Rank has its Privileges



Saunders kept his gaze to the ground careful where he placed his steps on the pockmarked road. A wrenched knee ached like the devil and another misplaced footfall would leave him in agony. He'd fallen way behind the other men, but since they were behind American lines that fact didn't concern him overly. And Lieutenant Hanley should be showing up any moment. A leg wound got him a ride in Captain Jampel's jeep. Rank did have its privileges.

So involved was the sergeant with his own difficulties he almost failed to notice the white dog lying at the edge of the road. A low, rumbling growl quickly turned Saunders' attention outward. He stopped.

Black eyes looked up at him through slitted lids and for a moment the sergeant wondered how the dog could see through such narrow apertures. A red tongue lolled from the corner of the opened mouth and at Saunders' words of welcome, the lips drew back in what appeared to be a smile!

Saunders laughed. "I don't think I've ever seen a dog actually smile before."

The whip-like tail beat a staccato rhythm against the ground and the smile grew broader. The sergeant bent over to pat the triangular head, scratching the spot between the upright ears. The growl intensified for it was no growl at all. Had the dog been a cat the sound would've been called a purr. As it was…

The sergeant limped to the side of the road and sat down on a fallen log. The dog followed, limping badly on a sore hind leg.

"Seems we're in the same boat, uh, boy?" Saunders reached into his shirt and withdrew a c-ration box which he tore open. The dog sat expectantly at his feet, at attention, or so it appeared, waiting for what he seemed to know would be coming his way.

Saunders opened a can of tinned cheese and offered the dog a chunk. The food was wolfed down in a second. The tail whipped furiously now and the laughing expression widened. The cheese soon found its way into the white dog's empty belly. Saunders made do with dry crackers washed down with canteen water, the water he also shared with the dog.

"Don't think I've ever seen a dog that looks like you before." Indeed, the head was egg-shaped, the profile most unusual, the coat short and beneath dirt and grime, white. The eyes were mere slits and the nose shiny black. The body was medium-sized and sturdy even for an animal who'd been going hungry; Saunders thought it was the barrel chest that made the dog appear so. The legs were short with the back ones slightly bowed. And that silly, laughing face made the sergeant grin despite himself.

Saunders rose to his feet and tried out the bad knee. It nearly buckled as he put some weight on it, but a few short steps and he realized walking was possible if not painless.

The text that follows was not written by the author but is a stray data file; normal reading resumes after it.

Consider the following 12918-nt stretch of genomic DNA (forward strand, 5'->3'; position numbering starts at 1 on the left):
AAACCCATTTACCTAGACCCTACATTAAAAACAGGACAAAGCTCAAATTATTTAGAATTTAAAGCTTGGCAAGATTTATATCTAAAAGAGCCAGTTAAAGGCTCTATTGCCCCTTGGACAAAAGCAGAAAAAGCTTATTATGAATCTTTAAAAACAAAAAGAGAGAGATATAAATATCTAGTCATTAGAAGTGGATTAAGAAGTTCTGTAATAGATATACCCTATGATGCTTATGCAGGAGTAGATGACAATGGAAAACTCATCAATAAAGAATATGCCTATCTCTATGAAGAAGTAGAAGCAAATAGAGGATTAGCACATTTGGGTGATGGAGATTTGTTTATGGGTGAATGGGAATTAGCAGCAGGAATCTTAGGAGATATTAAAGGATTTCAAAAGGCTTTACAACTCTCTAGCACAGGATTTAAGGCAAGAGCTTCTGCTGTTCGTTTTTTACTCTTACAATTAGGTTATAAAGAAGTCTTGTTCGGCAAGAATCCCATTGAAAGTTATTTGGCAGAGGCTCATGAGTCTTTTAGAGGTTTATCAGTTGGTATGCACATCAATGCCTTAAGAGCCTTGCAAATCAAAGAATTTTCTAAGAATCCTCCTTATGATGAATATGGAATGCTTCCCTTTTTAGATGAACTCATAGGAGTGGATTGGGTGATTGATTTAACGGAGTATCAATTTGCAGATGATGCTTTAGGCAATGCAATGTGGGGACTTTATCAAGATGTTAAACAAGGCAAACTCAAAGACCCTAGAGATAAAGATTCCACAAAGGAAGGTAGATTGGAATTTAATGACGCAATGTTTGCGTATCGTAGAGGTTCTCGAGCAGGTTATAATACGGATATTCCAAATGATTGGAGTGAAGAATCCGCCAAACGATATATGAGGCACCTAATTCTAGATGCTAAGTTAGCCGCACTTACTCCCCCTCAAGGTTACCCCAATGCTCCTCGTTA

He and the dog made it back to the road. They hadn't gone fifty yards before Saunders heard the sound of a speeding vehicle. Too late for him to take cover in the nearby brush, he and the dog limped painfully off to the side and waited. American-held territory or not, Saunders kept his finger on the trigger of his Thompson.

He needn't have worried. The vehicle was the jeep carrying Captain Jampel and Lieutenant Hanley. It came to a stop beside Saunders.

Hanley grinned. "Found a friend, Sergeant?"

"Yeah, seems that way, Lieutenant."

Hanley's grin turned serious. "I've seen that dog before." He pondered a moment before turning to the captain.

"How 'bout you, sir. Have you seen this dog somewhere?"

Jampel wasted no time in answering, but got out of the jeep to crouch at the dog's side. His ministrations were met with the same thumping trail and happy expression as had Saunders'.

The captain looked from the dog to the sergeant. "Don't you know whose dog this is?"

Saunders shook his head.

Jampel looked at Hanley. "And you, Lieutenant? Any ideas?"

Hanley frowned. "No, sir."

"Guess neither one of you men reads Stars and Stripes then."

Saunders shrugged and Hanley looked somewhat embarrassed.

Jampel got to his feet and lifted the dog into his arms. "This dog is a bull terrier named Willie and he's been missing from his master for two weeks."

"And his master would be, sir?" Saunders asked.

"No less a personage than General George Patton." Jampel replied. "Willie's disappearance has been big news through the grapevine." He settled Willie into the back seat of the jeep next to the lieutenant. The dog smiled into Hanley's face. Hanley smiled back. "There's a reward…"

Saunders sighed, but not deeply enough or loudly enough for Captain Jampel to hear. Officers and privileges, he thought.

"One week R and R in London." Jampel took a blanket from the floor and wrapped it about Willie's shoulders before climbing into the jeep's front seat.

"Hop in, Saunders. There's room next to the dog."

Saunders nodded, limped to the far side of the vehicle and eased himself in next to Willie. Willie laid down, resting his head on the sergeant's knee.

"Thanks for the ride, Captain."

"No trouble at all, sergeant. Besides, the general will want to thank you in person for finding his dog. His CP's just ahead."

The driver put the jeep in gear and the vehicle roared off in a cloud of dust. Jampel turned in his seat, shouting over the din. "Know where you'll spend that week in London, sergeant?"

Saunders just smiled. Rank indeed.